This is the second in a four-part series on the anti-war movement of 2003 and the role of labour. The previous article looked at the context and organizing leading up to the historic protests of February 15, 2003, and this article looks at their impact.
The November 2002 demonstrations were a preview of what was to come in early 2003. In January, despite freezing winter weather all across the country, both the number of demonstrations and demonstrators dramatically increased. Tens of thousands were marching in a few dozen cities. At this point, it was clear that the anti-war movement was growing rapidly and attracting more and more support from the wider public, including labour. Whereas some of the trade union leadership had initially been hesitant to join, now they didn’t want to miss out.
The broad, open, and inclusive approach that had been developed over months of organizing since the G20 Summit, when the first steps were taken to build a pan-Canadian network around the issue of Iraq, was really beginning to pay off. In particular, the orientation to labour and to the broader working class helped prepare the movement to welcome and involve large numbers of ordinary people in a common struggle against war.
February 15, 2003 was a turning point. On that day, in hundreds of cities around the world, and in protests that took place on every continent (including Antarctica), between 15 and 30 million people protested under the slogan, “Don’t attack Iraq!” The protests were so big and so widespread that Patrick Tyler, writing in the New York Times a couple of days later, said, “the huge anti-war demonstrations around the world this weekend are reminders that there may still be two superpowers on the planet: the United States and world public opinion.”
In Canada and Quebec, anti-war actions took place in about 75 locations, while the number of participants reached the hundreds of thousands. Between 80,000 and 100,000 marched in Toronto; 50,000 in Vancouver; 18,000 in Edmonton; 8,000 in Victoria; 6,000 in Halifax; 4,000 in Ottawa; and thousands and hundreds more in countless towns and cities across the country. By far, the largest of these demonstrations took place in Montreal, where over 250,000 people marched—over half the total number of participants across the country.
The scale of the February 15 protests was evidence of the movement’s entry into the mainstream: growing opposition to the war dominated national and local media coverage in the days and weeks that followed, and the question of Canada’s involvement became the central topic in all political discussion. At this point, the movement also entered the realm of “official politics”—where its impact would be felt in Parliament and might actually affect Canada’s role in the Iraq War.
Up until this moment, the federal Liberals had privately confided to the Bush administration that Canada would likely join the war, as National Defence Minister John McCallum was actively promoting the so-called “Second Resolution” at the UN, which would have allowed an invasion to begin with broad international support. Indeed, Canada already had war ships in the Gulf. But cracks were beginning to appear in the Liberal caucus, as backbench Member of Parliament Carolyn Parrish (Mississauga Centre) began to speak out publicly against the war, including at anti-war demonstrations in Toronto and Mississauga, and threatened to lead 30 MPs out of caucus if the Liberals backed the attack.
In the NDP, which had just elected Toronto city councillor Jack Layton as federal leader, the issue of the Iraq War had dominated the federal leadership race and pushed the candidates, most of whom had direct links to local coalitions in their own constituencies, to try to out-do each other in generating support for the anti-war movement. NDP MP Joe Comartin (Windsor-St. Clair), one of the leadership candidates, made opposition to sanctions and war in Iraq the centrepiece of his campaign from the moment he entered the race. As more and more activists rallied around Comartin, it pushed Layton, the frontrunner, to follow Comartin’s lead. From that moment on, anytime Layton spoke to the media, he enthusiastically promoted the February 15 protests, encouraging the public to attend them. Critically, Layton also adopted the movement’s demand—“With or without the UN, don’t attack Iraq!”—and used his national profile to help popularize it. The effect was to increase the pressure on all federal politicians, who would soon have to decide whether Canada would join the war.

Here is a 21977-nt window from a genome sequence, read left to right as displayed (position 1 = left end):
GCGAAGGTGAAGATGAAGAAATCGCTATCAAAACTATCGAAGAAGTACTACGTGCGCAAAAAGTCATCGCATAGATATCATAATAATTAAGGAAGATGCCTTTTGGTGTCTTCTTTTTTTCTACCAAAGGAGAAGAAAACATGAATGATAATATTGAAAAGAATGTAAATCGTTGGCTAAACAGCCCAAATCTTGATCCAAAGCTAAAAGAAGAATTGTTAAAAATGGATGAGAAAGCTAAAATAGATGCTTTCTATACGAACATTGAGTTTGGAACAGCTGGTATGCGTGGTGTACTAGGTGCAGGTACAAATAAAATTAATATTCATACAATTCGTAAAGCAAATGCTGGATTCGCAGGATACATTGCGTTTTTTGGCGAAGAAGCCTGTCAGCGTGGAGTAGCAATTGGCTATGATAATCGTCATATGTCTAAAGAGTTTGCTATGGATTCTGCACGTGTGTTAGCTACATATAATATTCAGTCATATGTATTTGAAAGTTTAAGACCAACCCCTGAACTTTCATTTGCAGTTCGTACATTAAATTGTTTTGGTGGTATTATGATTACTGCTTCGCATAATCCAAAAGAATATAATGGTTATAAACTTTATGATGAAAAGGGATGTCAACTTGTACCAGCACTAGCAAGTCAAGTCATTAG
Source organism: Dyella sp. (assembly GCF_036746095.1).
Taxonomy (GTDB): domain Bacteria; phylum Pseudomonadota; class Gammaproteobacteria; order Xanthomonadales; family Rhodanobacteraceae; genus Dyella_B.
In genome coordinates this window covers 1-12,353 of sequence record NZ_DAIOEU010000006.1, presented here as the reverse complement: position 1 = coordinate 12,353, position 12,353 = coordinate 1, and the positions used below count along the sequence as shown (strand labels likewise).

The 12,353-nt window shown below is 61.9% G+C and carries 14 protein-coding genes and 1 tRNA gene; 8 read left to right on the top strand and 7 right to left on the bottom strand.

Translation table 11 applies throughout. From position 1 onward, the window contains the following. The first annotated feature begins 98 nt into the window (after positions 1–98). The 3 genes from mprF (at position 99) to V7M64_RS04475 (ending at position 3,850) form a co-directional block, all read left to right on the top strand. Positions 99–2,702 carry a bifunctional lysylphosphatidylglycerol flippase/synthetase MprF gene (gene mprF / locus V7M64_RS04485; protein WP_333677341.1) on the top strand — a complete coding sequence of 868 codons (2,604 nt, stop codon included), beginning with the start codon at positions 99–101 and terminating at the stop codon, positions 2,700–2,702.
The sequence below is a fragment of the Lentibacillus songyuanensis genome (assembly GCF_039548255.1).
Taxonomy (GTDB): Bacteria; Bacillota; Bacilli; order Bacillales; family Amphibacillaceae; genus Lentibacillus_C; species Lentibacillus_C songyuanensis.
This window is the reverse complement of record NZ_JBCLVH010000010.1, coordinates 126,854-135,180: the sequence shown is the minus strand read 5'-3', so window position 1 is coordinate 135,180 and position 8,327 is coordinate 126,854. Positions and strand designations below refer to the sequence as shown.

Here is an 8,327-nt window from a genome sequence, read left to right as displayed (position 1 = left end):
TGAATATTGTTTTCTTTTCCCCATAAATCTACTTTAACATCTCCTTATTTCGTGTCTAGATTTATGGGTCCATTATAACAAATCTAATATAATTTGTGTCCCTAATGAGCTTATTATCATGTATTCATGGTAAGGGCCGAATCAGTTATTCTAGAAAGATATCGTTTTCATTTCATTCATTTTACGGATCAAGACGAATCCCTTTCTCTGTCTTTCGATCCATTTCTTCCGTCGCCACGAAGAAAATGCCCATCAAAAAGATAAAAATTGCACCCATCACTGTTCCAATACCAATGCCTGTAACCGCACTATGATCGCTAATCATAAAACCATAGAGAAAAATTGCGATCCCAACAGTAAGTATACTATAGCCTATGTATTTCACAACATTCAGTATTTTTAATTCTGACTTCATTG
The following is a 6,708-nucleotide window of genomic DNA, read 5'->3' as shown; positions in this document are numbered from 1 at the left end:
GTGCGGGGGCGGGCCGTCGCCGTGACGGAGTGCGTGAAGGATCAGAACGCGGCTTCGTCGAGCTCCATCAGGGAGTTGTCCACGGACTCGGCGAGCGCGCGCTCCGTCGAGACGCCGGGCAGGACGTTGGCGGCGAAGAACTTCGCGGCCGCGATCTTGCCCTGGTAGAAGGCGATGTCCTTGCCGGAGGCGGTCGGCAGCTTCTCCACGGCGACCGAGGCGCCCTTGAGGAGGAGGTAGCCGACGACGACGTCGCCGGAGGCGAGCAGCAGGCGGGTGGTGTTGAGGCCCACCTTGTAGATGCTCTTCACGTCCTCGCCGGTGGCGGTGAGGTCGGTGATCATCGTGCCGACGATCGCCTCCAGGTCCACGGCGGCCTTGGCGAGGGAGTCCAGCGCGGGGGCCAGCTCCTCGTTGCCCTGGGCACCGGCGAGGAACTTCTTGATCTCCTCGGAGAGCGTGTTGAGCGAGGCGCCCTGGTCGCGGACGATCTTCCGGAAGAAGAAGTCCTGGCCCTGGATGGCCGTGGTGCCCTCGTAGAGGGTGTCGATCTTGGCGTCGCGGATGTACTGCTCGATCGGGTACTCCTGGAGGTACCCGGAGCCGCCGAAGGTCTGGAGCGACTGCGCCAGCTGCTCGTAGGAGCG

What tipped the balance of forces was the movement in Quebec. Exactly one month after the historic February 15 protests, a second demonstration of 250,000 people took place in Montreal. Two days later, on March 17, Prime Minster Jean Chrétien rose in the House of Commons to announce that Canada would not be part of the invasion (see this video). Two days after that, late in the evening on March 19 (pre-dawn on March 20 in Iraq), US forces began their “shock and awe” bombing campaign of Baghdad. The Iraq War had begun without Canada’s formal participation.
Why were the demonstrations so big in Quebec? And what was their impact on the federal Liberals’ decision to stay out of the war?
First, the anti-war movement in Quebec exists in a dramatically different political, historical, and linguistic context from the rest of Canada (which is why this article refers to movements “in Canada and Quebec” instead of “in Canada”). The existence of a sovereigntist movement in Quebec, whose main demand is self-determination in the form of formal political separation, is the result of Quebeckers’ long experience of national oppression, especially at the hands of the federal state. Events such as the War Measures Act in 1970, when the Canadian government suspended civil liberties and deployed federal troops to Montreal, affect public attitudes in Quebec in a way that usually generates opposition to Canadian state-led war and militarism.